“Alcohol dependence” is the cross-over stage to addiction. The user may still be able to carry on with normal responsibilities and go without a drink for days, but they start relying on it as a way to suppress worries, inhibition, and so on, whenever such things occur. They replace coping skills with the temporary relief that alcohol provides and become dependent on using it whenever they feel under pressure.
“Alcohol tolerance” means alcohol and our bodies develop a sinister symbiotic relationship – Your brain and body develop a tolerance for the volume of alcohol that you drink. This creates a need to take more alcohol in subsequent sessions to achieve the same euphoric effect that you felt previously. It creates a snowballing effect that eventually spirals into outright addiction.
“Alcohol addiction” is when alcohol becomes the most intense focal point of drinkers. All other aspects of their lives are less important. Their entire bodies have adapted to the constant supply of alcohol and they must regularly top it up it to avoid withdrawal anguish. They suffer terrible social and health problems. They are aware of the worsening consequences but are unable to stop by themselves and so they carry on drinking.
“Alcohol use disorder” – In real life, the lines between the different stages are blurred and it is difficult to identify a drinker’s exact status, especially if you are not a trained addiction therapist. To simplify matters, the term “alcohol use disorder” was introduced to cover all the syndromes from abuse to addiction. The term is not yet commonly used by the average person.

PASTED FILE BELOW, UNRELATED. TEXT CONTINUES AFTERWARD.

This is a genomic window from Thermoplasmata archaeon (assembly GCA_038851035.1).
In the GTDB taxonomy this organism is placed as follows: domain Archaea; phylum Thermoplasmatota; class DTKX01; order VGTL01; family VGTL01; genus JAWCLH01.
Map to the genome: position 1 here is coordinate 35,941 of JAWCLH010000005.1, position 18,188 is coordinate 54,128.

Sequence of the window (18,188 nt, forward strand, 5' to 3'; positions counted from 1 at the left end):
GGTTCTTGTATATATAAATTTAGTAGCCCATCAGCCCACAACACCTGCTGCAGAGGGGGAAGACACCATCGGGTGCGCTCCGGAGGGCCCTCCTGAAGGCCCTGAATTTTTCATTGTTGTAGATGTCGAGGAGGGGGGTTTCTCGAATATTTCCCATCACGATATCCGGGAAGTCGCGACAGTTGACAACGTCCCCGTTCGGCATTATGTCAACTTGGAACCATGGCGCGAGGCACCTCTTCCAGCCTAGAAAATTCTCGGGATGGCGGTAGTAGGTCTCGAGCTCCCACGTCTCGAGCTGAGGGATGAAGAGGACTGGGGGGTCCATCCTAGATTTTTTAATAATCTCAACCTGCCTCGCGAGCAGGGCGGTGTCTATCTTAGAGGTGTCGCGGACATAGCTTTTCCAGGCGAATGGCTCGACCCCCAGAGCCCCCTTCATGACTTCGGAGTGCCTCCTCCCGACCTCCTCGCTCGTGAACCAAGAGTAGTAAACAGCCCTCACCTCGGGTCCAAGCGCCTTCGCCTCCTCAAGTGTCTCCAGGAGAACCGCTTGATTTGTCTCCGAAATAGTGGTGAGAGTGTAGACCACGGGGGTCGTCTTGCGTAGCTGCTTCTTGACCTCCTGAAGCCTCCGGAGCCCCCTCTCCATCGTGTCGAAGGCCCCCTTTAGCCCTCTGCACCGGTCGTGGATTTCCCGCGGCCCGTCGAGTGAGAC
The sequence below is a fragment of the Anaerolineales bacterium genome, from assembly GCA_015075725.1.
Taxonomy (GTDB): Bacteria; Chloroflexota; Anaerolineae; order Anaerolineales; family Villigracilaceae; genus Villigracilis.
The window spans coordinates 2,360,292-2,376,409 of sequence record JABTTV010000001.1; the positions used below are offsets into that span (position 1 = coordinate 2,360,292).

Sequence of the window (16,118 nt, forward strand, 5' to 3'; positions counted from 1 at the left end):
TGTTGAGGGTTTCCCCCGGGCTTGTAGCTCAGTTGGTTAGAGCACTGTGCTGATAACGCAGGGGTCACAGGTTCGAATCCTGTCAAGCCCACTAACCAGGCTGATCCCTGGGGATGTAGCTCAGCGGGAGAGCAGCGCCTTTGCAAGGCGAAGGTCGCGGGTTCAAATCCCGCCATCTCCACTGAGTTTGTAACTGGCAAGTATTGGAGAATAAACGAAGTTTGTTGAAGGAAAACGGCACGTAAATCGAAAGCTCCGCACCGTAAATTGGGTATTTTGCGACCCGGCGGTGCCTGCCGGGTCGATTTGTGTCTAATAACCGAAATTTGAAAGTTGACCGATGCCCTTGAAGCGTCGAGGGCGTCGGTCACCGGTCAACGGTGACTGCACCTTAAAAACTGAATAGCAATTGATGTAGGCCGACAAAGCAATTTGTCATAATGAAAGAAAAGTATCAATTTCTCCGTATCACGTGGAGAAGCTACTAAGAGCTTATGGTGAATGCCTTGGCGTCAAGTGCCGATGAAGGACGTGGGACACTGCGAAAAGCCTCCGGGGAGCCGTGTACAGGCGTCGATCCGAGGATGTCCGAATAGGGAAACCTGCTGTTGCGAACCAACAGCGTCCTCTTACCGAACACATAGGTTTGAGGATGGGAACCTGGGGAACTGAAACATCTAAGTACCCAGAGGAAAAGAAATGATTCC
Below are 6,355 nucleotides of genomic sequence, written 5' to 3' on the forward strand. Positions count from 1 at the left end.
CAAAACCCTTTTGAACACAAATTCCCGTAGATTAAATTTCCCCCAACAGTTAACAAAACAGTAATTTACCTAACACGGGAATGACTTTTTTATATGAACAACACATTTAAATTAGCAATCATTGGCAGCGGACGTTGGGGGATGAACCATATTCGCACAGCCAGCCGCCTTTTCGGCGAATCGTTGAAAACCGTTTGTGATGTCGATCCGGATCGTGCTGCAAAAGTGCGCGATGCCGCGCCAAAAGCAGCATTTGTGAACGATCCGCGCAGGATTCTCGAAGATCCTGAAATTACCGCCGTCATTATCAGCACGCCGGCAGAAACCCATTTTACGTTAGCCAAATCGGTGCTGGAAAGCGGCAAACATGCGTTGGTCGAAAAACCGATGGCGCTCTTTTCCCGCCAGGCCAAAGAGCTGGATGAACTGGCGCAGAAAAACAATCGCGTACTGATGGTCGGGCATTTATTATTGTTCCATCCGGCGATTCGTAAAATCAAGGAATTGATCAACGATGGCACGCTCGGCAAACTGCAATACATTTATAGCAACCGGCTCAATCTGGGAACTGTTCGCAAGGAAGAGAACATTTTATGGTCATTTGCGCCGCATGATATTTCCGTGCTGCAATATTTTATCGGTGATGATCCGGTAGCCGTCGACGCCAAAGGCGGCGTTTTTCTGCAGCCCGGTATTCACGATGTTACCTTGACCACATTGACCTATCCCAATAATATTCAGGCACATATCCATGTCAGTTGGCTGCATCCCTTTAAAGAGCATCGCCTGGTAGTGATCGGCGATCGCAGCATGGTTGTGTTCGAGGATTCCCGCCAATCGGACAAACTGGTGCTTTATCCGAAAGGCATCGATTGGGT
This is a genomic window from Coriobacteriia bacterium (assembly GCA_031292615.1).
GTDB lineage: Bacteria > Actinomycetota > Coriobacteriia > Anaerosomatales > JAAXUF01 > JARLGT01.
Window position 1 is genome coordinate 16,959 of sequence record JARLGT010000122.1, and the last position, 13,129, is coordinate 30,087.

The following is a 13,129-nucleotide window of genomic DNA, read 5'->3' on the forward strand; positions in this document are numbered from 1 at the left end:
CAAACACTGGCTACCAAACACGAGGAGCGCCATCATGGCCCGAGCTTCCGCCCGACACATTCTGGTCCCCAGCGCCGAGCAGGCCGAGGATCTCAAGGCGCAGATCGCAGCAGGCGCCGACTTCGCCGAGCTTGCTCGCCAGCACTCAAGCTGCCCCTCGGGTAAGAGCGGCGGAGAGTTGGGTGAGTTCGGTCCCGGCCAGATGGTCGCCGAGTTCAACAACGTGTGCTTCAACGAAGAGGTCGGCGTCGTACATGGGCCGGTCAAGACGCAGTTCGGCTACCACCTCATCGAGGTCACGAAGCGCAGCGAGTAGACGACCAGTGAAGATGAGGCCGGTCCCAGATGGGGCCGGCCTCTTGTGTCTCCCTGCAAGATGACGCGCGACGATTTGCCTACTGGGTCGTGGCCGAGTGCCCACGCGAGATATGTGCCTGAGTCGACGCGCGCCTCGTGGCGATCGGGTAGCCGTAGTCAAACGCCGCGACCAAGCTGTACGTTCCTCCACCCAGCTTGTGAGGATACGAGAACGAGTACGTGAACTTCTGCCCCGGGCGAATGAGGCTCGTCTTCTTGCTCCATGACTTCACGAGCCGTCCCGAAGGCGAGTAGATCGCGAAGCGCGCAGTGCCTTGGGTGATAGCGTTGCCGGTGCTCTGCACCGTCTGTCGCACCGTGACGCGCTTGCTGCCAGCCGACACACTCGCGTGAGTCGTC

“Alcoholism” is a controversial word. In street parlance, it is often confused with alcohol abuse. Whilst abuse refers to excess, alcoholism is more commonly used to point out addiction, a more advanced stage than abuse. However, there are diverse opinions about what alcoholism really is.
Some opinions state that alcoholism is more extensive than addiction, as it also spans things like childhood traumas, other disorders that the addict may be struggling with, the effect that addicts have on the people around them and the overall effect that it has on society in general.
Some believe it is a birth defect that predisposes people to addiction. Others proclaim it as a vulnerability that continues to exist, even after an addict had stopped drinking, while some reject the latter view as outdated and unproven.
Still, others see it as a purely self-inflicted condition that sprouts from willful abuse. Although people certainly have a degree of freedom of choice, and can, therefore, choose to abstain, there are valid arguments that a person’s choices can be swayed by culture, custom, peer pressure, ignorance and other influences, and that this can result in unintended addiction, rather than willfulness.
Scientific studies have shown that some people are indeed more susceptible to alcohol addiction because of genetic inheritance, personality anomalies, mental or physical trauma, and environments that impose unhappiness.